The interesting thing about being a thought leader is its transitory nature. It means the “leader” inspires. Once the inspiration is reduced to implementation and execution, there is no longer leadership because it has become managing the execution and practice of the concept. “[L]eadership is about the initiation of new directions. Implementing them is a managerial undertaking.” The interesting thing I’ve noticed about many industries, and especially in the recruiting space, is that there are so many who are avid to claim ownership of the ideas generated by others so that the practice of those concepts can be executed by the envious wannabes. As with plagiarism, attribution is late or never arrives; evidence of the source is quick to be destroyed. It’s worth pondering how many more-than qualified individuals are passed over in deference to the lesser candidate because of the unrecognized abilities, suppression, or even repression of the former’s viability. Censorship can rob us in many ways on a social level because the ideas and advancements that can lead to a better life are not allowed to emerge. The flimsy, purloined imitation fails and is then discarded as worthless.
Authors Prince and Rogers offer a two-part definition of thought leadership that is quite telling and supports the notion of unattributed source of ideas. Part one of the definition explains: “what we’re talking about . . . is “brilliance.” What’s essential to understand is that brilliance doesn’t exist in a vacuum, and it’s a total waste of time to debate whether it’s authentic or not. Brilliance is a function of acclaim, created where others bestow the accolades.” The second part of the definition holds some provoking concepts and a possible reason for the suppression of those who actually originate the innovative ideas. “A thought leader is an individual or firm that significantly profits from being recognized as such.” Being able to “profit” from something doesn’t always mean financial gain. “Profit” can be derived in many ways. But the imitators seek the wealth – especially in lean times. They will quickly abandon what requires time and nurturing in deference to the quick payoff.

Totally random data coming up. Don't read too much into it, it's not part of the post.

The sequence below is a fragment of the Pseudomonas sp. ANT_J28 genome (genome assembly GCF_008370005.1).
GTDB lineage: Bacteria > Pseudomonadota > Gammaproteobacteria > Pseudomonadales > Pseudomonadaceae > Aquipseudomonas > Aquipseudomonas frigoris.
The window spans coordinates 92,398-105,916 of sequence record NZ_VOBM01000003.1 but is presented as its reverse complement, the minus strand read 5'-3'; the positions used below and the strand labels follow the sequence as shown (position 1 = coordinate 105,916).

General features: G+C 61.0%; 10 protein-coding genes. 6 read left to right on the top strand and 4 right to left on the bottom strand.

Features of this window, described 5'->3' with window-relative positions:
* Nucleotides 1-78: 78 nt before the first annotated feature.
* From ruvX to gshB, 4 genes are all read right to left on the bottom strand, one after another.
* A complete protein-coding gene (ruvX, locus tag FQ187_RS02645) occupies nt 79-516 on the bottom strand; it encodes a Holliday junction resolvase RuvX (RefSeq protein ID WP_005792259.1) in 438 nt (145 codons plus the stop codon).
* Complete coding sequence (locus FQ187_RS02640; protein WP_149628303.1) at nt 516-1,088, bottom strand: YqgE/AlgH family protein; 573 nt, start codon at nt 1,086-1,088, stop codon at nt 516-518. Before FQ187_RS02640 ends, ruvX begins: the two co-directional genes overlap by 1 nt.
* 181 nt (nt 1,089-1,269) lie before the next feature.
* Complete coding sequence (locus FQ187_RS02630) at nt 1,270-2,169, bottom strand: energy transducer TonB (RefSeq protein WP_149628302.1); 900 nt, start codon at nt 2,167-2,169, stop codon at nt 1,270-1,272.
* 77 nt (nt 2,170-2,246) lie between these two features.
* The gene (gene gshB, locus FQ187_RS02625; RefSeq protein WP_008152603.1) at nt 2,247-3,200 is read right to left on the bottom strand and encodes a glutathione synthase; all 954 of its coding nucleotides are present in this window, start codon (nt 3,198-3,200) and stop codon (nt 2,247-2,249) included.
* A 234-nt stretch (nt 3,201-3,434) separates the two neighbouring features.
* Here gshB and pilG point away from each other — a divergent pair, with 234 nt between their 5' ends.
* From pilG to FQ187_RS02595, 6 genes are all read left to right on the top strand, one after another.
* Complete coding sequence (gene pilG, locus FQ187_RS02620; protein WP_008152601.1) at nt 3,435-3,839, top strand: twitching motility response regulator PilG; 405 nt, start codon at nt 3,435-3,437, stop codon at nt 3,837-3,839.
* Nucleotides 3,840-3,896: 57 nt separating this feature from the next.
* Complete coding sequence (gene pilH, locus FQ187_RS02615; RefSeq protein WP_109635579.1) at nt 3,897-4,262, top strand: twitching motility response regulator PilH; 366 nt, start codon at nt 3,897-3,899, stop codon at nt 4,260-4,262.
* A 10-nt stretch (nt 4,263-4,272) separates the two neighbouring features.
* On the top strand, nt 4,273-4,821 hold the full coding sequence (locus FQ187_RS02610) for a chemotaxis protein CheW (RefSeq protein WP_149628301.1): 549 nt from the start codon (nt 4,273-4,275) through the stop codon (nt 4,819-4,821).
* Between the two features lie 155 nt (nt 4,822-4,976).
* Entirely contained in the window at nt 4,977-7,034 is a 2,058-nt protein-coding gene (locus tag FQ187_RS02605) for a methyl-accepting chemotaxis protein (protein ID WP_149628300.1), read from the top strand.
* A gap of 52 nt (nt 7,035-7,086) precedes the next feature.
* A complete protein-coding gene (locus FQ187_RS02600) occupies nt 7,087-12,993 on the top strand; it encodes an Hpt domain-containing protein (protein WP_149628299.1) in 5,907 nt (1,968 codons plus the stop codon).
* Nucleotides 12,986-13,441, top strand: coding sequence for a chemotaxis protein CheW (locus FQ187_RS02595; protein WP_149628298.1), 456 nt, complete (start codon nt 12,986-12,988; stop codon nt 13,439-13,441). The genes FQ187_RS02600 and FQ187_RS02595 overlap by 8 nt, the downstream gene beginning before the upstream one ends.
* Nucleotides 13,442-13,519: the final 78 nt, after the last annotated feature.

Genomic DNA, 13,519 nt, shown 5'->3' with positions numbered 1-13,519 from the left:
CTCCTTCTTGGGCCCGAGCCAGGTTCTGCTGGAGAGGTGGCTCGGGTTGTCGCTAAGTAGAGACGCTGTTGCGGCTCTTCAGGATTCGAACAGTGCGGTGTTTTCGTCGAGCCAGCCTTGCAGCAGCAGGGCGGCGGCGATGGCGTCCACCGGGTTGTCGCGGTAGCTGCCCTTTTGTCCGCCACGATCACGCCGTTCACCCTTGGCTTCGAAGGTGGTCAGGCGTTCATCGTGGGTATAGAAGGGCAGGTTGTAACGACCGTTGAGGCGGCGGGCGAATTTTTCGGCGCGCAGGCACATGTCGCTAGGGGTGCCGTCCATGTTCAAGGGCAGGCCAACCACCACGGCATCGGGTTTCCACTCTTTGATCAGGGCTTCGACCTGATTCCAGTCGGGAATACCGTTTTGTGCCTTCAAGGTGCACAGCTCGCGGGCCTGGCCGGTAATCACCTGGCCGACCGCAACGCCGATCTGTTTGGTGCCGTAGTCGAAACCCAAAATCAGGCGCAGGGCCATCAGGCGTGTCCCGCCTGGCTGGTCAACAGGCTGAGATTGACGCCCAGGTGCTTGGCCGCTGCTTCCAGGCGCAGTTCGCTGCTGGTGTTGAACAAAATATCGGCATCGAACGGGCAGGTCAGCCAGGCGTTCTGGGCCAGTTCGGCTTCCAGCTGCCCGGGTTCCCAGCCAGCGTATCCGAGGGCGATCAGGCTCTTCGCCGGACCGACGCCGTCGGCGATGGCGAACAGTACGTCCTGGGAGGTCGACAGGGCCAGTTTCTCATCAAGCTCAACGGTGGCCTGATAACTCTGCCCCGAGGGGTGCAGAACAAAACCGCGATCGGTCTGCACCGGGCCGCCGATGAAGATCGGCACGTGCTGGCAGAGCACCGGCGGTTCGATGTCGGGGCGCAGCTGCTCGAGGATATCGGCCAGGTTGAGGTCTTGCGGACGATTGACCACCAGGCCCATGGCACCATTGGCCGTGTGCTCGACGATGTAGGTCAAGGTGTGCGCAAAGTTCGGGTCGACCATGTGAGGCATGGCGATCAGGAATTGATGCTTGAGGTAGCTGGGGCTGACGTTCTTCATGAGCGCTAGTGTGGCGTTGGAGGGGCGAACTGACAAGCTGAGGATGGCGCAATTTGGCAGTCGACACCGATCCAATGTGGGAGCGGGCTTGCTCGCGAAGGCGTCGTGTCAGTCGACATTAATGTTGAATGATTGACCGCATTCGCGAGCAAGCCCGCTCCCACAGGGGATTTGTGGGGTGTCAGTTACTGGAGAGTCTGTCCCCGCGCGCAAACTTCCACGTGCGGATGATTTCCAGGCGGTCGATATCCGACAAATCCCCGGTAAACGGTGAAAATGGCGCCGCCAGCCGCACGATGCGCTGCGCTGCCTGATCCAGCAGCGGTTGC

“Whenever you advocate a new idea to your colleagues or boss, you show thought leadership.” Self proclaimed thought leaders are full of flushable content, eh? To the extent that others want to claim ownership of the ideas and credit for the innovation, bespeaks the fact that the idea has merit enough to encourage adoption. To disparage the practice, especially because another didn’t come up with it or misunderstood, failed, and didn’t ask for guidance from the originator shows the fraud. Self-proclaimed thought leader? I don’t think so. Incidentally, what happened to all those articles and other things that mysteriously got deleted or lost? Who’s the “Cinderella” in your space?
- Who Is a Thought Leader, Christopher Penn, Business 2 Community (April 13, 2014)
- How to Become a Thought Leader, Lauren Hockenson, (July 9, 2013)
- THE GOLDEN RULES FOR CREATING THOUGHTFUL THOUGHT LEADERSHIP, Daniel W. Rasmus, Fast Company (December 12, 2012)
- What is a Thought Leader? FAQ, Denise Brosseau, Thought Leadership Lab (November 4, 2014)
- Thought Leader, Wikipedia
- What Is A Thought Leader?, Russ Alan Prince and Bruce Rogers, Forbes (March 16, 2012)
- What Is Thought Leadership? 5 Steps To Get It Right, Michael Brenner, Forbes (January 30, 2013)
- Thought Leadership